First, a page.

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Jevis

Can I use a flash PIC?

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I'm planning on building a simple modelplane out of two pieces of plexiglass for demonstrating the primairy workings of an aircraft and the stickmovement vs controlsurfaces to the audience of several local RC exhibitions. Using the sticks of an cheap TX I'm trying to directly control the servo's. In search for the needed electronic logic I came across several descriptions for R/C servo testers.

After reading the article on this site I ended up in the FAQ section. There I got a glimps of the things that could go wrong when programming an PIC.

In the article it self they mention:

The PIC12C50x is not a "Flash" part, so you will need a traditional PIC chip programmer to "burn" the hex file's object code into the microcontroller.

I now get the feeling that using Flashable PICs in the first place might turn out the be the cheapest. And also: I have to do four of them.

So to refraise that: Can I swap the PIC12C509 for PIC12F509 models without negative consequences?

Second question: What do the suffixes in the typename like -I/P and -I/SN mean and which should I choose?

Last question: There seem to be different types of housings like DIP, CERDIP, SOIC, SO, etc. Do I have to take that in consideration as well?

Thanks a lot for any helpfull replies!

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I'm an AVR guy, so I don't know too much about the differences between the C and F models, other than the FLASH mem difference, but I would assume that they are identical parts otherwise.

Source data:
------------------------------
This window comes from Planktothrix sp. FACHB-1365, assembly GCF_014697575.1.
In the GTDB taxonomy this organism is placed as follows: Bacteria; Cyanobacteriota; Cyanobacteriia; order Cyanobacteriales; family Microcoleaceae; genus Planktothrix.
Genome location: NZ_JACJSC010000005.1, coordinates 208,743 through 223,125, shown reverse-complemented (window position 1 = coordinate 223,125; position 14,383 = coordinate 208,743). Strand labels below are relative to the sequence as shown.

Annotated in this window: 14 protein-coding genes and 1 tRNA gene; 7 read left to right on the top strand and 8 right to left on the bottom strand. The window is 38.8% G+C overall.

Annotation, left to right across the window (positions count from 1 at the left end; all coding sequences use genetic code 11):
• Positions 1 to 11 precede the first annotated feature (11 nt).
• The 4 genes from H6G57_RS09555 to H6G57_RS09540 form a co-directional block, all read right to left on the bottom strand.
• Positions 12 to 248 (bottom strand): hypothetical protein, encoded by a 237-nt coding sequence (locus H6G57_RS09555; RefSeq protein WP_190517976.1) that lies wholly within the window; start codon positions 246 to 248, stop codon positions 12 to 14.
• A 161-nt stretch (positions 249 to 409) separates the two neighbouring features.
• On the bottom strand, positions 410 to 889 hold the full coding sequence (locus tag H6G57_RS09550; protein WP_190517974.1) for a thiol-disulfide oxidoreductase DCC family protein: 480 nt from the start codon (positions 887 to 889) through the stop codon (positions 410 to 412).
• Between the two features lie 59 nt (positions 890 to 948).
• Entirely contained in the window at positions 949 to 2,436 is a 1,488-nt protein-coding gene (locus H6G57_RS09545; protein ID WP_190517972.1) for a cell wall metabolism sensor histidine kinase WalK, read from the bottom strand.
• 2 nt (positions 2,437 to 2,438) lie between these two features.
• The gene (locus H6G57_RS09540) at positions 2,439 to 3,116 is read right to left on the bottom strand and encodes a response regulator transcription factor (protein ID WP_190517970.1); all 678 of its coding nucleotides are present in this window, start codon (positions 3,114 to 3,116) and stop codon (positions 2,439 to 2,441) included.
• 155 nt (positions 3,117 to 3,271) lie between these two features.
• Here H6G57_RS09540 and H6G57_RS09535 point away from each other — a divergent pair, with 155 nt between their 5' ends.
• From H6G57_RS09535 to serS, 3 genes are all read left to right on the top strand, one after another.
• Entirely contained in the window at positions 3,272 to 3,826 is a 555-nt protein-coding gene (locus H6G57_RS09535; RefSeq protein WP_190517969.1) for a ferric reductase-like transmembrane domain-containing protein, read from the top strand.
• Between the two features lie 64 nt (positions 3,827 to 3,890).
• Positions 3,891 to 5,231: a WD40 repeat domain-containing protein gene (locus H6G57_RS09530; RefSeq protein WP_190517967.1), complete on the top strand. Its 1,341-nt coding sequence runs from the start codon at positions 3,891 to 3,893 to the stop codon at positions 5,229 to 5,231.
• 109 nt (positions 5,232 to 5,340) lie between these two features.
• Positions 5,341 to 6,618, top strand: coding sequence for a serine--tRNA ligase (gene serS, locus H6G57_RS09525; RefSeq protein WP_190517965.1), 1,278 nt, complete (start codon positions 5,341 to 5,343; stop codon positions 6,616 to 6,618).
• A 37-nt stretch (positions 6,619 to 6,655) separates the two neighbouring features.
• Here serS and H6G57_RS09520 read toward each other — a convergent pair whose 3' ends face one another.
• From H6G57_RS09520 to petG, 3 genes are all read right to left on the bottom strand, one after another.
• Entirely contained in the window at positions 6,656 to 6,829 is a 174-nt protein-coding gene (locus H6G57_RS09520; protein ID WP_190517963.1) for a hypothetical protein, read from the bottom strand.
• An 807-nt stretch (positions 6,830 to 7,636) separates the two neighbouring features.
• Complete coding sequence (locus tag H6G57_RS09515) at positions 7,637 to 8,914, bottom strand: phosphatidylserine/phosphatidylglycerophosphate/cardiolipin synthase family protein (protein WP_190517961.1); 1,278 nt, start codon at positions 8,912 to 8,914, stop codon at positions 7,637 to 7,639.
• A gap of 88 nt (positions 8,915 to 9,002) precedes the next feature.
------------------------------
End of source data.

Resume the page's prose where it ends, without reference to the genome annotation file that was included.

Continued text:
Maybe RC-CAM can help out on this one.

On the package it comes in DIP vs SOIC, etc, just get one that you are comfortable working with. I prefer DIP for prototyping, then SOIC or QFP for final production. I try to stay away from no-lead packages, they're just a pain to solder with the air gun.

Edited by eickst

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I now get the feeling that using Flashable PICs in the first place might turn out the be the cheapest.

The Flash parts are ideal for hobbyists that are developing PIC projects. As they write and test their code, they can re-use the same part over and over again. But when building a finished project (like RCST), the flash feature is not of much importance (unless you plan on using the PIC later on in another project).

Keep in mind that using a Flash part does not prevent problems. I have seen a lot of folks accidentally erase/overwrite the factory osc calibration data stored in them, which renders them unworthy for projects like the RCST.

Can I swap the PIC12C509 for PIC12F509 models without negative consequences?

The object code is compatible. However, that does not mean the project will work exactly the same. You won't know until you try it.

What do the suffixes in the typename like -I/P and -I/SN mean and which should I choose?

That specifies operating temperature and package type. The PIC data sheet describes it in full detail. For hobby projects, any temperature range is fine and the package you use depends on how you want to install it (DIP or surface mount).

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Thanks for the help so far.

I'll bear in mind your warnings about screwing up the factory osc calibration data, when I program my first PIC ;).

Concerning the housing: I'm sorry, reading the tech notes for the second time I saw the different housings explained in full detail. RTFM is in place I think :D.

Tommorow I'll check the local radio shop for the necessary parts.

I'll keep the readers of this topic posted about my progress.

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